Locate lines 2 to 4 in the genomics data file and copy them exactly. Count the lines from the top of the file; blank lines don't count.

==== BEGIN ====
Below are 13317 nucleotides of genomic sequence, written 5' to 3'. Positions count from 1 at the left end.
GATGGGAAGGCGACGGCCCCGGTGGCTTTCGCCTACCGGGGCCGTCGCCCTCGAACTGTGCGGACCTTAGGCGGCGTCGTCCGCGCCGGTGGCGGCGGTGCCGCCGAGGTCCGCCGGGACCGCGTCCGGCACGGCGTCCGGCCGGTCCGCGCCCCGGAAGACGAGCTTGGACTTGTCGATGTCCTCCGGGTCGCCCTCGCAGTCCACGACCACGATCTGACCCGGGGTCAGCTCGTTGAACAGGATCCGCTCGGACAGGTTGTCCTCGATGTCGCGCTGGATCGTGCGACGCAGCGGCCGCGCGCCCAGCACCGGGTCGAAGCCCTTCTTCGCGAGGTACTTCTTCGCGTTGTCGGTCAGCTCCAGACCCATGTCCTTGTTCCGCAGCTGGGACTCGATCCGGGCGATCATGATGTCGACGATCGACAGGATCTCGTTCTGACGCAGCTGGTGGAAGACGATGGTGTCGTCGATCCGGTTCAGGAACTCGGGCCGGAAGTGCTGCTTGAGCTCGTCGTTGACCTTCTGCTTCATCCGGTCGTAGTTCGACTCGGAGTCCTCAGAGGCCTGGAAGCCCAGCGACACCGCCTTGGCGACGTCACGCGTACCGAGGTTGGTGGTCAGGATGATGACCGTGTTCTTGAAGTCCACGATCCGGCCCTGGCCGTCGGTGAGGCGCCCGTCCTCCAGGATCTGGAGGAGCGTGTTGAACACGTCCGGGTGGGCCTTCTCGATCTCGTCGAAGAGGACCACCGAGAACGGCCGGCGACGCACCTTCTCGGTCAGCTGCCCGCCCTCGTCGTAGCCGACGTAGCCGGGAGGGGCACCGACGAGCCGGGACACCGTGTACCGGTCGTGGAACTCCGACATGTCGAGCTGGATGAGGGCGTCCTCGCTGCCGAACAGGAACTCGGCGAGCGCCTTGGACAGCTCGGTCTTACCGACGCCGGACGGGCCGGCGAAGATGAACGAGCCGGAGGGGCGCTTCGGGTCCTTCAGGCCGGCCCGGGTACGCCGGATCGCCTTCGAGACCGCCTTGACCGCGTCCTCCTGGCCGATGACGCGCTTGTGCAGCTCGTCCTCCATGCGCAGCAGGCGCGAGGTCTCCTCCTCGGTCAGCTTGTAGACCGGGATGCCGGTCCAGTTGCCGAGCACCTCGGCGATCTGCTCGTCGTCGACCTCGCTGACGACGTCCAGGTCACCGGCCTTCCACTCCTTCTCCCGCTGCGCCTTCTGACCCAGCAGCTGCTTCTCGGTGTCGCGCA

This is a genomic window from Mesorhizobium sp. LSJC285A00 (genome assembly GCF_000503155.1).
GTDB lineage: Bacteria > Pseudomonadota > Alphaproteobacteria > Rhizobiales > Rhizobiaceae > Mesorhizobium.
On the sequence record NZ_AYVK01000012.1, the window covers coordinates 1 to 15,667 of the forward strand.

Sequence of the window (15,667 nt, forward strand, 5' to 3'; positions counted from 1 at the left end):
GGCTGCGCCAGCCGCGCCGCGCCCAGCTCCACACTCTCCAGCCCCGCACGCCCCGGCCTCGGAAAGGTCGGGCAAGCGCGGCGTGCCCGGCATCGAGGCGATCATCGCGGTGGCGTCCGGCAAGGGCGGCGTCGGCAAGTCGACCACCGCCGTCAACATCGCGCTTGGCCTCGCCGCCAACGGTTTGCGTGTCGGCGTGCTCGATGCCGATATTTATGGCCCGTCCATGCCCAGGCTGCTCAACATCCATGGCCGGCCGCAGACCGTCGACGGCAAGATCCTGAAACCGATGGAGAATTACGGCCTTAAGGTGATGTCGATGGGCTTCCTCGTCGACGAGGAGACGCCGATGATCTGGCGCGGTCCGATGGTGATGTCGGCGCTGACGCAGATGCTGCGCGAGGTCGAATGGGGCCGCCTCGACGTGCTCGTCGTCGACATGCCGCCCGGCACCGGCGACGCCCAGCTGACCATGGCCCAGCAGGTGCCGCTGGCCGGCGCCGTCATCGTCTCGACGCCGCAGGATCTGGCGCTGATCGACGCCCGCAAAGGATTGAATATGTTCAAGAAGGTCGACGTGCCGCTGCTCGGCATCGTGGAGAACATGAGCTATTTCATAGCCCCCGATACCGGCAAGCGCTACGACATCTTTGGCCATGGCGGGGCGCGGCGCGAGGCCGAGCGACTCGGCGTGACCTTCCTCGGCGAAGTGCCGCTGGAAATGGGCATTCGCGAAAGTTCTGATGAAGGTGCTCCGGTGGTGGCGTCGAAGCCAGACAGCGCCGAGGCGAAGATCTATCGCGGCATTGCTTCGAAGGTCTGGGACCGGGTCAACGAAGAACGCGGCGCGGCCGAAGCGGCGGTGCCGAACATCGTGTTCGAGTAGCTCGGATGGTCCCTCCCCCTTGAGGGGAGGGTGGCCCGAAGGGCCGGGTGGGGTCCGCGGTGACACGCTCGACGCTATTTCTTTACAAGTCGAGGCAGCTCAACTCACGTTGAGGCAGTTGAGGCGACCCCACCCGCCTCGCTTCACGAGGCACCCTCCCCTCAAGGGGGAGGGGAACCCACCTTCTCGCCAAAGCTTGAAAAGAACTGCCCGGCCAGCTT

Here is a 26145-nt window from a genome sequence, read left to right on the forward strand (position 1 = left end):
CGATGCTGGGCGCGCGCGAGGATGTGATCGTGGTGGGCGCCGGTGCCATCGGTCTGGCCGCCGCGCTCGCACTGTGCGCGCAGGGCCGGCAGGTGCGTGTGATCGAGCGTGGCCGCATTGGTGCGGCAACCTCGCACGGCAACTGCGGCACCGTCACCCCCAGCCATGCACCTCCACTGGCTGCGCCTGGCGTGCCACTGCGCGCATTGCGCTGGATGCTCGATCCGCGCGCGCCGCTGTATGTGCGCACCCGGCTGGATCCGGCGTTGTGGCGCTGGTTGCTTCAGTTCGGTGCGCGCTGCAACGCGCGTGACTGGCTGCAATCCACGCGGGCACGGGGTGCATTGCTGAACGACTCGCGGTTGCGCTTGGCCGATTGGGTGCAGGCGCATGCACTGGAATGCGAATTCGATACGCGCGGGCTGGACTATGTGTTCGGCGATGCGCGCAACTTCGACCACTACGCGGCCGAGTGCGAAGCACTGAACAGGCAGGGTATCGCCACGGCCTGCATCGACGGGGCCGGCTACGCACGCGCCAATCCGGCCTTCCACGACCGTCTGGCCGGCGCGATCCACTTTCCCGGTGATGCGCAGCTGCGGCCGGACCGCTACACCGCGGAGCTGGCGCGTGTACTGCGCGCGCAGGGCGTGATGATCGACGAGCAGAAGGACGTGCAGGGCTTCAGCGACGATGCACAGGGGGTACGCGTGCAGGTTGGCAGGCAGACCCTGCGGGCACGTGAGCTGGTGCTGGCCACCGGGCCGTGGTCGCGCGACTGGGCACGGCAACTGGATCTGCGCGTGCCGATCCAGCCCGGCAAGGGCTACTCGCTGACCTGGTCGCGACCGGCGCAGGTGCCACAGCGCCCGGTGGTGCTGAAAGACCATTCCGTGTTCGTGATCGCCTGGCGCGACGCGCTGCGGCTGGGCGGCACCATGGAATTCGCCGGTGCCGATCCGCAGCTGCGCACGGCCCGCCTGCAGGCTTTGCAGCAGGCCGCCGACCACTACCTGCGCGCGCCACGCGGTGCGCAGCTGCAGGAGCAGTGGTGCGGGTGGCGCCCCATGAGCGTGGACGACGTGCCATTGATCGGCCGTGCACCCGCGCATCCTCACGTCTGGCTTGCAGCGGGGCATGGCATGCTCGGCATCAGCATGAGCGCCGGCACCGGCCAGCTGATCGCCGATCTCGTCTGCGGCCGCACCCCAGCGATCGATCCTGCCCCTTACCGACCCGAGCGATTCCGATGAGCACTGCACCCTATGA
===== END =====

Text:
GATGGGAAGGCGACGGCCCCGGTGGCTTTCGCCTACCGGGGCCGTCGCCCTCGAACTGTGCGGACCTTAGGCGGCGTCGTCCGCGCCGGTGGCGGCGGTGCCGCCGAGGTCCGCCGGGACCGCGTCCGGCACGGCGTCCGGCCGGTCCGCGCCCCGGAAGACGAGCTTGGACTTGTCGATGTCCTCCGGGTCGCCCTCGCAGTCCACGACCACGATCTGACCCGGGGTCAGCTCGTTGAACAGGATCCGCTCGGACAGGTTGTCCTCGATGTCGCGCTGGATCGTGCGACGCAGCGGCCGCGCGCCCAGCACCGGGTCGAAGCCCTTCTTCGCGAGGTACTTCTTCGCGTTGTCGGTCAGCTCCAGACCCATGTCCTTGTTCCGCAGCTGGGACTCGATCCGGGCGATCATGATGTCGACGATCGACAGGATCTCGTTCTGACGCAGCTGGTGGAAGACGATGGTGTCGTCGATCCGGTTCAGGAACTCGGGCCGGAAGTGCTGCTTGAGCTCGTCGTTGACCTTCTGCTTCATCCGGTCGTAGTTCGACTCGGAGTCCTCAGAGGCCTGGAAGCCCAGCGACACCGCCTTGGCGACGTCACGCGTACCGAGGTTGGTGGTCAGGATGATGACCGTGTTCTTGAAGTCCACGATCCGGCCCTGGCCGTCGGTGAGGCGCCCGTCCTCCAGGATCTGGAGGAGCGTGTTGAACACGTCCGGGTGGGCCTTCTCGATCTCGTCGAAGAGGACCACCGAGAACGGCCGGCGACGCACCTTCTCGGTCAGCTGCCCGCCCTCGTCGTAGCCGACGTAGCCGGGAGGGGCACCGACGAGCCGGGACACCGTGTACCGGTCGTGGAACTCCGACATGTCGAGCTGGATGAGGGCGTCCTCGCTGCCGAACAGGAACTCGGCGAGCGCCTTGGACAGCTCGGTCTTACCGACGCCGGACGGGCCGGCGAAGATGAACGAGCCGGAGGGGCGCTTCGGGTCCTTCAGGCCGGCCCGGGTACGCCGGATCGCCTTCGAGACCGCCTTGACCGCGTCCTCCTGGCCGATGACGCGCTTGTGCAGCTCGTCCTCCATGCGCAGCAGGCGCGAGGTCTCCTCCTCGGTCAGCTTGTAGACCGGGATGCCGGTCCAGTTGCCGAGCACCTCGGCGATCTGCTCGTCGTCGACCTCGCTGACGACGTCCAGGTCACCGGCCTTCCACTCCTTCTCCCGCTGCGCCTTCTGACCCAGCAGCTGCTTCTCGGTGTCGCGCA

This is a genomic window from Mesorhizobium sp. LSJC285A00 (genome assembly GCF_000503155.1).
GTDB lineage: Bacteria > Pseudomonadota > Alphaproteobacteria > Rhizobiales > Rhizobiaceae > Mesorhizobium.